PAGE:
Loyalty is an overused buzzword of convenience. It’s a word that we use when it fits the narrative that we want.
I’m not saying loyalty isn’t important. I do think it is. But I think we use loyalty as a way to defend bad behavior too often. And I think players do this as well. Anytime they make a bad decision as long as it was trying to help or defend one of their teammates, it’s okay. It’s justifiable. Players will cover up for their teammates even when it’s the wrong thing to do. Even when it gets serious. No one wants to sell out a teammate or throw them under the bus.
A lot of this is understandable. We celebrate the behavior as coaches. We want the guys to always take care of each other. Have each others backs. Count on each other. It’s part of being a great team. You want guys who are loyal to you, loyal to your program, loyal to their teammates. It’s honorable.
Except when we use it conveniently to justify our behavior. If one of my assistant coaches turns down another job to stay on my staff, is that loyalty? Does that mean if he leaves for a better job he’s being disloyal? Again, we can fit it to our narrative. If we decide to stay, we wanted to be loyal. If we leave, it’s just making a decision that’s best for myself and my family. It’s not disloyal.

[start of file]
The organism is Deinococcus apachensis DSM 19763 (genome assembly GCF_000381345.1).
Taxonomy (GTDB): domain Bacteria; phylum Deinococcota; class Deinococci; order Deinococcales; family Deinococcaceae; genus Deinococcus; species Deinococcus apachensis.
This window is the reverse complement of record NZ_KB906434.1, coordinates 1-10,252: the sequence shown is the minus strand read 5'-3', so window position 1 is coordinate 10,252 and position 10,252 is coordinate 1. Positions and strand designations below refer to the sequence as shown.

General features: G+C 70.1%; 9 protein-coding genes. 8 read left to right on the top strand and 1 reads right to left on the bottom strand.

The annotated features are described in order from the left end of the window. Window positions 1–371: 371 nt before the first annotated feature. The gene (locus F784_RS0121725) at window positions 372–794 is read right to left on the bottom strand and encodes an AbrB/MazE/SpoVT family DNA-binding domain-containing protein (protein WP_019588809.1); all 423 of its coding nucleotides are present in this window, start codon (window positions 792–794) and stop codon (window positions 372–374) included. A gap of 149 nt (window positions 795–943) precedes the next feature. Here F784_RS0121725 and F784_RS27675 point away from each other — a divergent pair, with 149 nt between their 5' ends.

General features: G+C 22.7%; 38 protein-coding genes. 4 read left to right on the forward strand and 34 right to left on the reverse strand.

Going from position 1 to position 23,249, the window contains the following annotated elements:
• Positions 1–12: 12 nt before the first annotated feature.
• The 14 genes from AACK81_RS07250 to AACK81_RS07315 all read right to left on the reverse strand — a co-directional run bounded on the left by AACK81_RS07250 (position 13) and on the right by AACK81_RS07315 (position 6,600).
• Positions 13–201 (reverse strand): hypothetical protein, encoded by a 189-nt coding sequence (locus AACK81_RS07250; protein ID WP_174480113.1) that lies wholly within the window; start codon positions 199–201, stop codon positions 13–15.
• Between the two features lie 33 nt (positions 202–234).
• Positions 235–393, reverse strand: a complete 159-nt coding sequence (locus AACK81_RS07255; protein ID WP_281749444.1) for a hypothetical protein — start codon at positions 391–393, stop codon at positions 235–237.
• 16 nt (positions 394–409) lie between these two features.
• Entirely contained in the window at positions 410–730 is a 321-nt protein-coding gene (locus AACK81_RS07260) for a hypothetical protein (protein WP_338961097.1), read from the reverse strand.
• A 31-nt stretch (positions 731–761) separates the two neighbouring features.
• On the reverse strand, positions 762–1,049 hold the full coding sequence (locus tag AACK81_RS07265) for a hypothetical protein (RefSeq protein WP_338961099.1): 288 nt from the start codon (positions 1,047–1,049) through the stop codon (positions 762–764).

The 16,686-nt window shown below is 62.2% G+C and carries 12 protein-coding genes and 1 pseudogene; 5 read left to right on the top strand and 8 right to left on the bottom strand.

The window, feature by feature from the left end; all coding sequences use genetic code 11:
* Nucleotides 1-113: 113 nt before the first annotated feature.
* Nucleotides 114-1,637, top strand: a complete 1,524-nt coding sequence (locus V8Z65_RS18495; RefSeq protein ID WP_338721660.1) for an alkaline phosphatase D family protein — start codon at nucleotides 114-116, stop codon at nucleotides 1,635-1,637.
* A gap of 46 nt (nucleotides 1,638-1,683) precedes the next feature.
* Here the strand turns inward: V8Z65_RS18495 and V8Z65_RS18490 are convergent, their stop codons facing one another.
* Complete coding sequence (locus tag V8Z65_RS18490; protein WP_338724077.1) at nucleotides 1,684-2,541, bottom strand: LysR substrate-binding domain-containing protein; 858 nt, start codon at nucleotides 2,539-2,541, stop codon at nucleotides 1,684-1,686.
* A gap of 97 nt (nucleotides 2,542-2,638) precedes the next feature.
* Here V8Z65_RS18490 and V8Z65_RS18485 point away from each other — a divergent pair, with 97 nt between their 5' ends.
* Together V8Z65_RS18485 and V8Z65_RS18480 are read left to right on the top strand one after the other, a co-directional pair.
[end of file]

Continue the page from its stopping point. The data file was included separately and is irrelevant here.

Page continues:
If some of your players do something stupid, and their teammates know about it, should they tell the truth? Or are they being loyal to their teammates by not saying anything? Isn’t that being disloyal to you and the program? It’s easy for players to say they didn’t want to say anything because they wanted to be loyal to their teammates. But loyalty isn’t blind. And it isn’t stupid. If you are covering up for one of your teammates, or lying for them, that’s not loyalty. That’s stupidity. They are being disloyal to you at that point.
It seems like we can use loyalty as an excuse or a justification for any type of behavior. I’m not saying true loyalty is not important, because it is. But it’s not a word of convenience. We can throw it around to justify whatever behavior we want to. Loyalty has it’s limits for all of us, and that is okay. That is real. Your kids should know this as well. Loyalty can be a badge of honor that justifies bad decisions, and that can have a negative impact on your team or program.